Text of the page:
Yes, it’s an impossibly long title (especially for Twitter), so in the interest of brevity, we simply called it Fifty Shades of American Women.

And, no, it’s not a hoax; it’s now on newsstands at Barnes & Noble, Walmart and Target.

Retweets of the news by our Twitter followers included gems like, “Come, come nuclear bomb,” “WTF,” and “Oh dear God, no.”  A more optimistic follower offered, “Imagine the how-to articles!”

For those of you who just returned from an extended stay on the International Space Station, or were recently rescued from a deserted island in the Pacific, ‘Fifty Shades of Grey’ is the first book in a trilogy written by British author E.L. James, and published in 2011.

The racy ‘romance/erotica’ book series quickly gained a rabid audience, and tapped a demographic goldmine of over-30, married women.  More than 40 million copies have been sold worldwide.  Firmly planted on The New York Times bestseller list for 26 weeks, the books have been the financial salvation of publisher Vintage and its parent, Random House.  Could the merchandising be far behind?

Fifty Shades of American Women, published by Topix Media Lab, has received some surprisingly kind reviews so far.  Some have likened the magazine to COSMOPOLITAN*.  While the cover boasts the kind of “tips” you might expect, it also contains cocktail recipes, book reviews, interviews with real men who have read the books, and articles about related cultural issues.

Can you base a magazine on a passing fad?  We’ll see.  Plenty of industry soothsayers probably thought it was folly to base a magazine on a TV show, like Oprah, or a network, like HGTV. So we might be foolish to scoff at the potential of a phenomenon.

Wednesday News Round-Up for August 29th

Need a diversion from politicking and conventions?  You’ve come to the right place!  Nothing around here but magazine media news.  All magazine titles sporting an asterisk* are included in our helpful Wooden Horse Database.

ADVERTISING AGE* will introduce a redesign and repositioning on September 10.  In print since 1930, the weekly publication will focus on analysis rather than breaking news, reduce the trim size to 10 X 13” and end the practice of jumping articles from the magazine’s front to the back.  The new format also includes a renamed editorial and op-ed section, now called ‘Opinion,’ which will be moved from to the back-of-book…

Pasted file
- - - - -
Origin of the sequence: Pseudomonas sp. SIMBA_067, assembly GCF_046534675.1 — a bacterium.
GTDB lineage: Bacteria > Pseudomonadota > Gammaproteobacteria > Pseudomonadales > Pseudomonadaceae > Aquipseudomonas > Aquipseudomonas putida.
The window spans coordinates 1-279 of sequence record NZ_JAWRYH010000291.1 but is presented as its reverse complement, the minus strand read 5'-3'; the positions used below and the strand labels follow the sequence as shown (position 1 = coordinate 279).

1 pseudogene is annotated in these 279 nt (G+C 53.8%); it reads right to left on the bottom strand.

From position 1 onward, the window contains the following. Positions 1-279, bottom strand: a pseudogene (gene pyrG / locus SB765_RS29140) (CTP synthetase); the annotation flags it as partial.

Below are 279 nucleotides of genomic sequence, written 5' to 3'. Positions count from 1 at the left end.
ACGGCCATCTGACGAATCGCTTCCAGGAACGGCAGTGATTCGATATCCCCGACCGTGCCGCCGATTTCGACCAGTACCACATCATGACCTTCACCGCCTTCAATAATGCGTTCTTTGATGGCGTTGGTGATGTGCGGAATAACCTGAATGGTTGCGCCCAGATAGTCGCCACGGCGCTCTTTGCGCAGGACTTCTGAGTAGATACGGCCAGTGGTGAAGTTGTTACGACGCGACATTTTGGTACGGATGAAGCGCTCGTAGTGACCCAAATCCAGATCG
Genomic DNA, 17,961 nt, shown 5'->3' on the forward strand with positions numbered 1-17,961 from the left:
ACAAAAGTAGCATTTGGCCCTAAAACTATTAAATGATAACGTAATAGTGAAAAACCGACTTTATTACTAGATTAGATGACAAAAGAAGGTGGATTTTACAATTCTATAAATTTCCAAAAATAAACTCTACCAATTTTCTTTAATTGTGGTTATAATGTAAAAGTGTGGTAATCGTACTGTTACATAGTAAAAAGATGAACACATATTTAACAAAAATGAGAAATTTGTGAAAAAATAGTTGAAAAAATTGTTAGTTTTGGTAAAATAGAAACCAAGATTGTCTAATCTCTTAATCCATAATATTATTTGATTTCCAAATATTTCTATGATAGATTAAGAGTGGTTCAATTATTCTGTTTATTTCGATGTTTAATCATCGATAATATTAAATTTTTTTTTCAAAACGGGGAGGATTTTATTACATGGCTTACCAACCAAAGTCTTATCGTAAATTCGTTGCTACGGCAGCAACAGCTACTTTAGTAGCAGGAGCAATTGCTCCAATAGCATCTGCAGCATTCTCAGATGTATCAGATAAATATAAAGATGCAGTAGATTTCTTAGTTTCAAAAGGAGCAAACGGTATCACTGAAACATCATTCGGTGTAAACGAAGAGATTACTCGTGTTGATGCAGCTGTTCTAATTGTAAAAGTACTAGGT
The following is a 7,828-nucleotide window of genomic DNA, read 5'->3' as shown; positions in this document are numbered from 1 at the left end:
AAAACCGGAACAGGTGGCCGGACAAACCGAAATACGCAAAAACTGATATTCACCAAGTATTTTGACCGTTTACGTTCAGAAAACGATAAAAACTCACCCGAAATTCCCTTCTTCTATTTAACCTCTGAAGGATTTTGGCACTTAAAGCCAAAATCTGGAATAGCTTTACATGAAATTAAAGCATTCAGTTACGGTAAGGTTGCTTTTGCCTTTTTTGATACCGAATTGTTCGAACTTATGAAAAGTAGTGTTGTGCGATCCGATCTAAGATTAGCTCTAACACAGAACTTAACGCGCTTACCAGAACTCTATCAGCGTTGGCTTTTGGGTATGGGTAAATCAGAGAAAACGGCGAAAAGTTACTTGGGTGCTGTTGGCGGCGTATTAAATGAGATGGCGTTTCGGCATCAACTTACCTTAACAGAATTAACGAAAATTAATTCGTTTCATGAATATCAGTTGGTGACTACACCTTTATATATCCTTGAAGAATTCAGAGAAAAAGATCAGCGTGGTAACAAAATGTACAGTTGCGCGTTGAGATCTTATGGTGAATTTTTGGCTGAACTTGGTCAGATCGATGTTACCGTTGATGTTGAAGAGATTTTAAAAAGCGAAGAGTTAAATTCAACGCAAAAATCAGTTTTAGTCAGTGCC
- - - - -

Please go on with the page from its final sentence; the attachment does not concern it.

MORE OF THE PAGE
BACKSTAGE will unveil a redesign for the print magazine on Thursday, August 30.  The website also has been redesigned.  Changes for the 52-year-old publication include upgraded glossy paper stock, decreasing the trim size from 11.5 X 15” to 9 X 10.875” and greater integration between the website and magazine…

THE WRITER* will not go on hiatus after the October issue, as previously announced last month.  Instead, the magazine will be purchased by Boston-based Madavor Media from current owner Kalmbach Publishing, and there should be no interruption for the print edition…

BIRDWATCHING* magazine will be acquired by Madavor Media…

BLOOMBERG INSIDER, a special edition glossy magazine showcasing Bloomberg brands and resources, will be in print during the two political conventions.  The new publication features exclusive stories by staffers from BLOOMBERG BUSINESSWEEK*, Bloomberg View, Bloomberg LP, Bloomberg Government and Bloomberg BNA.  More than 10,000 copies will be distributed for free at both conventions.  Visit for more information…

T: THE NEW YORK TIMES STYLE MAGAZINE will say goodbye to Editor-in-Chief Sally Singer at the end of August.  No replacement has been chosen…

US WEEKLY* named Alisandra Puliti,, as the new deputy news director…

PC GAMER* snagged new associate editor Omri Petitte, and @omripetitte…

PEOPLE EN ESPANOL welcomed new fashion and beauty editor Daniella Lopez,…

AIR POLLUTION CONTROL named Jan Brenny,, as the publication’s new editor…

Filling a void? Modern Luxury Media sees an opening for a new Hamptons mag

MODERN LUXURY HAMPTONS, a regional luxe lifestyle magazine, will debut in 2013, joining sister publication MODERN LUXURY MANHATTAN.  With the demise of PLUM HAMPTONS, Modern Luxury saw a market opportunity.

Readers will find the familiar Modern Luxury mix of homes, entertainment, dining, fashion and more, along with plenty of advertisements for luxury goods.

Published bimonthly, the new glossy will go head-to-head with Niche Media’s well-established HAMPTONS magazine, now in print for 30 years.  Modern Luxury Manhattan’s Editor-in-Chief, Cristina Greeven Cuomo,, also will serve in that role for Modern Luxury Hamptons.  The website,, is not yet active…